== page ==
"I can see this is something I am going to have to do. Oh lord, here we go again. Countless hours buried in the basement music room!" Rob
"To me the revelation of studying FFcP is the way it's connecting technical exercises with musical understanding and ear training. I've become aware of what scale degrees I'm playing, not only in the exercises, but in my playing generally, and it makes it a lot easier to pick tunes by ear, or creating variations over tunes I know." Erik
"I love FFcP. Probably no single practice technique has contributed to my dexterity and strength as a player. Thank you Ted!! God bless you and your family!" Robert
We're all atwitter about the latest shipment of Mandolin Cafe hats--in red! No hiding this one, unless of course it's capping your cranium in a stadium full of Nebraska college football "Big Red" fans.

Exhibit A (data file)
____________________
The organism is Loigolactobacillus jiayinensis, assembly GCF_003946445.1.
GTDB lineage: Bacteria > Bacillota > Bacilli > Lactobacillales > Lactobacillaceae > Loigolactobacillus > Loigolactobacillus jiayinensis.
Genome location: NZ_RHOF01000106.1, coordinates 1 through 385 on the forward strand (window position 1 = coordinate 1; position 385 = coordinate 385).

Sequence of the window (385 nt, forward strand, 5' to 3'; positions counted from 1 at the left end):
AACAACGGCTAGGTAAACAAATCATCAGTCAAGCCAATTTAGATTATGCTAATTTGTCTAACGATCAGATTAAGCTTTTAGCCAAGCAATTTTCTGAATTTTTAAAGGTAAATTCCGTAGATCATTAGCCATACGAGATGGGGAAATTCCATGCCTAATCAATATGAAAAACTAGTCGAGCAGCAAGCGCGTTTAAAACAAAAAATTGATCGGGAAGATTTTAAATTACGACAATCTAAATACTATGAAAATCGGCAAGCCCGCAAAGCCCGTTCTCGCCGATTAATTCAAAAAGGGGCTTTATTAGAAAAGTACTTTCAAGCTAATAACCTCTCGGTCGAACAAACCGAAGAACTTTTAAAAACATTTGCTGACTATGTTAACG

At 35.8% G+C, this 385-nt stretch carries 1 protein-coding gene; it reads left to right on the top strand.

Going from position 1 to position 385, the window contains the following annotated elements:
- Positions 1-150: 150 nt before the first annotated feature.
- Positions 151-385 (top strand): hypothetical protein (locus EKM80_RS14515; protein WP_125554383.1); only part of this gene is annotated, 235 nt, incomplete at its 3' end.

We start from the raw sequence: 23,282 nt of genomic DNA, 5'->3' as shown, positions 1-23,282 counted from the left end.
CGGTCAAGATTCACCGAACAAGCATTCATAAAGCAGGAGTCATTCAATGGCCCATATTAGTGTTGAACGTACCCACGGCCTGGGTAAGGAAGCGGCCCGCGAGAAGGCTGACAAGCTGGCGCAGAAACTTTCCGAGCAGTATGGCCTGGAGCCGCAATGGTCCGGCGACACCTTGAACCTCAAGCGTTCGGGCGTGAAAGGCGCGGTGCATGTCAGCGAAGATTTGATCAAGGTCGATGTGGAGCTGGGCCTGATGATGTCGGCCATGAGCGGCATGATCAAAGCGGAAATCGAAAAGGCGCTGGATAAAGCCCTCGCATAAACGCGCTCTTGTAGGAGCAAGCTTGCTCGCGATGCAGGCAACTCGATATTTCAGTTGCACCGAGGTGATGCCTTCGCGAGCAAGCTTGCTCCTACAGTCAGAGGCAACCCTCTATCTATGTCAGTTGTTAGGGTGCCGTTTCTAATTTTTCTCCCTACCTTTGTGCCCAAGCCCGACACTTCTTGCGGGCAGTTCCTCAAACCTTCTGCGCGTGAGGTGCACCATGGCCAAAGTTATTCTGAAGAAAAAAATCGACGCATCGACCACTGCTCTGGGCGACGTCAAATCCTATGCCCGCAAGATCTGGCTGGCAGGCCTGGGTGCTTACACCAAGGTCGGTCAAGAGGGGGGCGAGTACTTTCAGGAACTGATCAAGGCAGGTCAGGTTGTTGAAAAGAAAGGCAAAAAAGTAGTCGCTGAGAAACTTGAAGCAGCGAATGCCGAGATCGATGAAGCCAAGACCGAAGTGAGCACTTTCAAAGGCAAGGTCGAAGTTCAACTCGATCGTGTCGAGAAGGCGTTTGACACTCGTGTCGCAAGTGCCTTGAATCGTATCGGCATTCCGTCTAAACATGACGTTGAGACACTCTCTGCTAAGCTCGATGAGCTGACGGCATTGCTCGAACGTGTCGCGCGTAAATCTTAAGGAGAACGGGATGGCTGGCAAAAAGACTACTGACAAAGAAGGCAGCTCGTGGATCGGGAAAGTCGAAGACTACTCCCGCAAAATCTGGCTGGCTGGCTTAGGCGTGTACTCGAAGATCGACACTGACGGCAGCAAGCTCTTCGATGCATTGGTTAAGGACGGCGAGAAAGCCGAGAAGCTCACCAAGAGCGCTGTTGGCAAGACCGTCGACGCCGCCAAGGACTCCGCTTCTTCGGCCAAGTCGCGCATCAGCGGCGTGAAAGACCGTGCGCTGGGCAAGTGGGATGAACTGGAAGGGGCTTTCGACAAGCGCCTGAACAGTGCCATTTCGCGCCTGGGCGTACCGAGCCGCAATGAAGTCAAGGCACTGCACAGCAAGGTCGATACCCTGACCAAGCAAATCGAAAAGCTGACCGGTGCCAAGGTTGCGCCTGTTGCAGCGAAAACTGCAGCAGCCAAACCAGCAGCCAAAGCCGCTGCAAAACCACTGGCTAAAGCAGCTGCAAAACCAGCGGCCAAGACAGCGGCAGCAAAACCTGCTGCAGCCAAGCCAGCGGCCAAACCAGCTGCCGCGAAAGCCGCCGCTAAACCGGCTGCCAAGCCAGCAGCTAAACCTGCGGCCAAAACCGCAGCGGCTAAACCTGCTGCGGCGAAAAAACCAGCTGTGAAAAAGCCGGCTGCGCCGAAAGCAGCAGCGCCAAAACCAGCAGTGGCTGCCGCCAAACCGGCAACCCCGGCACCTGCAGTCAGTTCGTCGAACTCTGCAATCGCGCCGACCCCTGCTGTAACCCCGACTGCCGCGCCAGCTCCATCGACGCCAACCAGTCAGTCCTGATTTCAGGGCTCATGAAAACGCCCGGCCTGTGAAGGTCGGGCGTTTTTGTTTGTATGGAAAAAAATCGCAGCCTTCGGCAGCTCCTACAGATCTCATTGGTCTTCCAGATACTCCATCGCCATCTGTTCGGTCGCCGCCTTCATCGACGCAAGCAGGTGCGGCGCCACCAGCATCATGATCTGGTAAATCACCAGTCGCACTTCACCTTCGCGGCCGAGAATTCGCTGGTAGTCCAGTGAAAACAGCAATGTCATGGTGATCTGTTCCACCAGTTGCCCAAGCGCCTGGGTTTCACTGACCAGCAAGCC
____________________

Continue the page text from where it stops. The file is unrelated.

We had some fun last year with our "Where's the hat" Discussion Board thread during a Mexican Riviera cruise, but the sand colored chapeau is just so 2009.
We're ready for red, and it's coming in the mail. Too bad the postman has the day off...
July 3, 2010 | Berklee Acoustic String Festival - July 16-18
The Berklee College of Music will host their second annual Summer String Festival on July 16-18, 2010 on the Boston campus. New England attendees can expect three days of world-class instruction with some of the finest string musicians and instructors in progressive acoustic music. This year the program is extended beyond the traditional orchestral strings, violin, viola, and cello, now to include banjo, mandolin, and related instruments, and take the instruments into jazz and classical as well as bluegrass and various other folk styles.
Players will have the opportunity to study with and be coached by world-renowned mandolinist, and JazzMando fave, John McGann, and be trained in musical elements necessary to perform at a high level in a wide range of roots music styles.